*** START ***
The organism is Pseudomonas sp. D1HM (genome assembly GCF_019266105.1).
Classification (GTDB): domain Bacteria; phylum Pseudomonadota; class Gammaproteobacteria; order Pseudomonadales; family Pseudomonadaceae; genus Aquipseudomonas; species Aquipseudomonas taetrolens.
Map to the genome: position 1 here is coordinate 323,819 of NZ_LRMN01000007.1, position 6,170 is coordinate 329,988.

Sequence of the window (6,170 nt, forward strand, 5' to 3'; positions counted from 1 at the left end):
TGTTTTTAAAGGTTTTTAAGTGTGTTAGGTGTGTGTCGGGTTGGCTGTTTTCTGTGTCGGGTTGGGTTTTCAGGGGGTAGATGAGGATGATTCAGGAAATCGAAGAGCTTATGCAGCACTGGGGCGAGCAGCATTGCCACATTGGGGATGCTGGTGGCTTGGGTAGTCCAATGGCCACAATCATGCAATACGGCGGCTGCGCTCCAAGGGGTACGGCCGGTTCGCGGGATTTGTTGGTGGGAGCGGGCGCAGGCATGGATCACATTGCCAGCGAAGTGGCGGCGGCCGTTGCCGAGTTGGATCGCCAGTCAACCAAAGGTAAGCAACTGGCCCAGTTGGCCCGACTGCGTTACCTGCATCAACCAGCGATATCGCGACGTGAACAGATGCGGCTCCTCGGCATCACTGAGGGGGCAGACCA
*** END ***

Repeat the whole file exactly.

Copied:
The organism is Pseudomonas sp. D1HM (genome assembly GCF_019266105.1).
Classification (GTDB): domain Bacteria; phylum Pseudomonadota; class Gammaproteobacteria; order Pseudomonadales; family Pseudomonadaceae; genus Aquipseudomonas; species Aquipseudomonas taetrolens.
Map to the genome: position 1 here is coordinate 323,819 of NZ_LRMN01000007.1, position 6,170 is coordinate 329,988.

Sequence of the window (6,170 nt, forward strand, 5' to 3'; positions counted from 1 at the left end):
TGTTTTTAAAGGTTTTTAAGTGTGTTAGGTGTGTGTCGGGTTGGCTGTTTTCTGTGTCGGGTTGGGTTTTCAGGGGGTAGATGAGGATGATTCAGGAAATCGAAGAGCTTATGCAGCACTGGGGCGAGCAGCATTGCCACATTGGGGATGCTGGTGGCTTGGGTAGTCCAATGGCCACAATCATGCAATACGGCGGCTGCGCTCCAAGGGGTACGGCCGGTTCGCGGGATTTGTTGGTGGGAGCGGGCGCAGGCATGGATCACATTGCCAGCGAAGTGGCGGCGGCCGTTGCCGAGTTGGATCGCCAGTCAACCAAAGGTAAGCAACTGGCCCAGTTGGCCCGACTGCGTTACCTGCATCAACCAGCGATATCGCGACGTGAACAGATGCGGCTCCTCGGCATCACTGAGGGGGCAGACCA